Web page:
"What are the social implications of economic collapse?
Simon Black, Sovereign Man Jun. 14, 2011, Business Insider
Simon Black is an international investor, entrepreneur, permanent traveler, and self-described free man
June 14, 2011
New York City
For the last few days, we’ve been having an important discussion about the magnitude of the economic challenges in the west; if you didn’t read yesterday’s letter, I really encourage you to do so before proceeding because it’s important to understand why the west has truly passed the point of no return.
Simply put, the United States and much of Europe are borrowing an extraordinary amount of money now just to pay interest on the money they’ve already borrowed. They cannot even self-fund their mandatory entitlement programs without going into the hole, and their options are limited:
Option 1: Continue borrowing, keep the party going.
As long as the government CAN do this, they WILL do this. Regardless of their intentions, though, more debt only worsens the situation, creating higher borrowing costs in the long run, and even more debt. As this happens, the pool of buyers begins to dry up, especially from overseas.
Option 2: Inflation
The more buyers stop purchasing Treasury securities, the more the Federal Reserve will mop up the excess liquidity. In doing so, the Fed essentially conjures up money and loans it to the government.
No matter what the government monkey statistics say, this is inflationary, plain and simple. The more money they print, the greater the level of inflation in the long-term. Meanwhile, as foreigners simultaneously reduce their US dollar holdings, this inflation will become more acutely felt in the US.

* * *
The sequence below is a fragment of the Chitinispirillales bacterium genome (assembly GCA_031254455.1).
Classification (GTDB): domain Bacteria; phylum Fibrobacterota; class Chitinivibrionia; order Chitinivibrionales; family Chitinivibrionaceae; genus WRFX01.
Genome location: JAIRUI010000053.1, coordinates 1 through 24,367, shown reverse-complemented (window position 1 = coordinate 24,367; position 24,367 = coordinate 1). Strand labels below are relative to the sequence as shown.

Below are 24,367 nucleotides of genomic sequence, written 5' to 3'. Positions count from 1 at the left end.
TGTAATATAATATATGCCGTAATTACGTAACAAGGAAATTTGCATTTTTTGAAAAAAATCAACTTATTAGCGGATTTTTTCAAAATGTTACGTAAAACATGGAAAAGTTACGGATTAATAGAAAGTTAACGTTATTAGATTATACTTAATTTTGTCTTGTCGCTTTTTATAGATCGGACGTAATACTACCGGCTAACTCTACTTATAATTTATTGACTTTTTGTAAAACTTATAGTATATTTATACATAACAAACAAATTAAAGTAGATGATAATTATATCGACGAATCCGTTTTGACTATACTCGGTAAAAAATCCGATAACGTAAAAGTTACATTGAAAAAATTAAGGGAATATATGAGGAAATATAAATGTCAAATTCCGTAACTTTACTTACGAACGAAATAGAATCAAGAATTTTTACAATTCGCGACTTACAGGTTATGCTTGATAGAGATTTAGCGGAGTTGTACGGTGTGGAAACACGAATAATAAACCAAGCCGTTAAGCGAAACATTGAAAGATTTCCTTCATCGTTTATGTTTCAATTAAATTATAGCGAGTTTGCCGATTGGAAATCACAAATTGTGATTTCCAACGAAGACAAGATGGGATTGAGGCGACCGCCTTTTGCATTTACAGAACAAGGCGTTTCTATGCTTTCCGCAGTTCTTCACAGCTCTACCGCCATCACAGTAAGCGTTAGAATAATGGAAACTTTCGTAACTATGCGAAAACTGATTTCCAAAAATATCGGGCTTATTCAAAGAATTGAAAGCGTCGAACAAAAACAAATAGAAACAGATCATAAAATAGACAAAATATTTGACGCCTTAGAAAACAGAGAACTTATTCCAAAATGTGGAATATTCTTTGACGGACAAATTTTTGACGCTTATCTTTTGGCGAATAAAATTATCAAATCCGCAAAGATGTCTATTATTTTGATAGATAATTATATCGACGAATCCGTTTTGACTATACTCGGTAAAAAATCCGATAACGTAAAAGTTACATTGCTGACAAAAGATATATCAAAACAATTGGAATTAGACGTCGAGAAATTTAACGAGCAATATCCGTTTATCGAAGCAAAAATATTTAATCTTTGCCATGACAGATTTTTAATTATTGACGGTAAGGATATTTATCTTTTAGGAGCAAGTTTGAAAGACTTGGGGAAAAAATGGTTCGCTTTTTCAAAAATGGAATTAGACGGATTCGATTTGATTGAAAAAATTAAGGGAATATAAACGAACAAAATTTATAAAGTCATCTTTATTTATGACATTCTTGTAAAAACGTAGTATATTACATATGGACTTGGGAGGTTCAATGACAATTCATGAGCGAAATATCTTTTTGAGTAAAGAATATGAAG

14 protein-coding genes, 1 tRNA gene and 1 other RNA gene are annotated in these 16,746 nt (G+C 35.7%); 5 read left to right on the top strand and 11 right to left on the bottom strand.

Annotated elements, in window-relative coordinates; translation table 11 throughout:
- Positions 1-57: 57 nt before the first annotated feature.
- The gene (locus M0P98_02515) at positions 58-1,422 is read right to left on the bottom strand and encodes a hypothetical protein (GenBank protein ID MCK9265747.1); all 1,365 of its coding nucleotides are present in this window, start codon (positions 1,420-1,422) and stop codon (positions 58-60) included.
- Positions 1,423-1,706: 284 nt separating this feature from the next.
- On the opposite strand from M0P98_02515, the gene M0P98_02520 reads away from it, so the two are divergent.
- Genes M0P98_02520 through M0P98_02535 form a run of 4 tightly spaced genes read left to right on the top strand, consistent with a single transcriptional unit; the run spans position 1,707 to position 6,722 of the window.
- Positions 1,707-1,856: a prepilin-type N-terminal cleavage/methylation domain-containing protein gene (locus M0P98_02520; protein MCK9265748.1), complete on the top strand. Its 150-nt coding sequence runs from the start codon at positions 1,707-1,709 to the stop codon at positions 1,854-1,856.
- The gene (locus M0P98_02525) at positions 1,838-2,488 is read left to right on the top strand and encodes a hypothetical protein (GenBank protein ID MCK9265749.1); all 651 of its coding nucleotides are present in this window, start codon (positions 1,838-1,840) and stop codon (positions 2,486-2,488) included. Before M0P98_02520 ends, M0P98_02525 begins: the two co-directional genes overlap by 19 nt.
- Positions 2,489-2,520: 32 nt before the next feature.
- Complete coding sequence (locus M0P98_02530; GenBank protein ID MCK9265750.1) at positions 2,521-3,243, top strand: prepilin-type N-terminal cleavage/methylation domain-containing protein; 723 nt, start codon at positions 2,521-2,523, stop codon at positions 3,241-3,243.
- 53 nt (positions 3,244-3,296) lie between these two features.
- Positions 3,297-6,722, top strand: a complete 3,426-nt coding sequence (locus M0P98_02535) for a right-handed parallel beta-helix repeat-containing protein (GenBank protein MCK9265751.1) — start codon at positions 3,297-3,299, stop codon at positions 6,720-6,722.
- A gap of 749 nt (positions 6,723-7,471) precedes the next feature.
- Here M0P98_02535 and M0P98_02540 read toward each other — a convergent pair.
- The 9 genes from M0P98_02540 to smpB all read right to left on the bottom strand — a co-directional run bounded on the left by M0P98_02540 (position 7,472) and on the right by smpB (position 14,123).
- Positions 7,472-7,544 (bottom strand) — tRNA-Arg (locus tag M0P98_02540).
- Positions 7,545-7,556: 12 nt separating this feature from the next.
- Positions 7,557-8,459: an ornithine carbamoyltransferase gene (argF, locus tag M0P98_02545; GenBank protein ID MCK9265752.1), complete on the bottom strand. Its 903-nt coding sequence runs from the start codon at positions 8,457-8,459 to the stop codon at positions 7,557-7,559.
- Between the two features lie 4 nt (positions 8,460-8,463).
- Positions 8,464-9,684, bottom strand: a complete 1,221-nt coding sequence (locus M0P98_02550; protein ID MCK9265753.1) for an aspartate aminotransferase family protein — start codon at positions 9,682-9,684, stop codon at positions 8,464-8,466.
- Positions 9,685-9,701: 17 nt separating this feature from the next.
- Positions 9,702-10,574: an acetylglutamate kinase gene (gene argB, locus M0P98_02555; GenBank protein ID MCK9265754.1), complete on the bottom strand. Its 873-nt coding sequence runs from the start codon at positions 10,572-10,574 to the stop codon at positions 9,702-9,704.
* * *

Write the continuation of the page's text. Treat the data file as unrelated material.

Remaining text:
Option 3: Austerity
There’s going to come a time when the US government is forced to face its economic reality and make some incredibly deep cuts that would be felt across society, from Wall Street and the military industrial complex to project housing on the other side of the tracks.
Option 4: Default
Eventually, the debt burden is simply going to be too much, and the most obvious solution will be to default. Politicians will make China out to be the enemy and they will probably invent a war just to have an excuse to default on Chinese owned debt. Americans will wave the flag and celebrate defaulting on their enemies.
Option 5: Economic Cannibalism
In the best traditions of Atlas Shrugged, the government will continue its persecution of the productive class– professionals, investors, entrepreneurs, and skilled workers. Existing taxes will rise, new taxes will be created, trade barriers will be enacted, and a maze of cost prohibitive regulations will be passed.
The first option (keeping the party going) is what has been happening for years. Politicians make small concessions to show they’re “serious” about fiscal discipline, cutting laughably small programs while dumping hundreds of billions of dollars into wars and entitlement programs.
The worse the debt situation becomes, though, the higher the borrowing costs become, and the worse the debt situation becomes. It’s not an enviable position. Existing lenders will continue backing away from the US Treasury market, giving option 1 a half-life measured in months at best.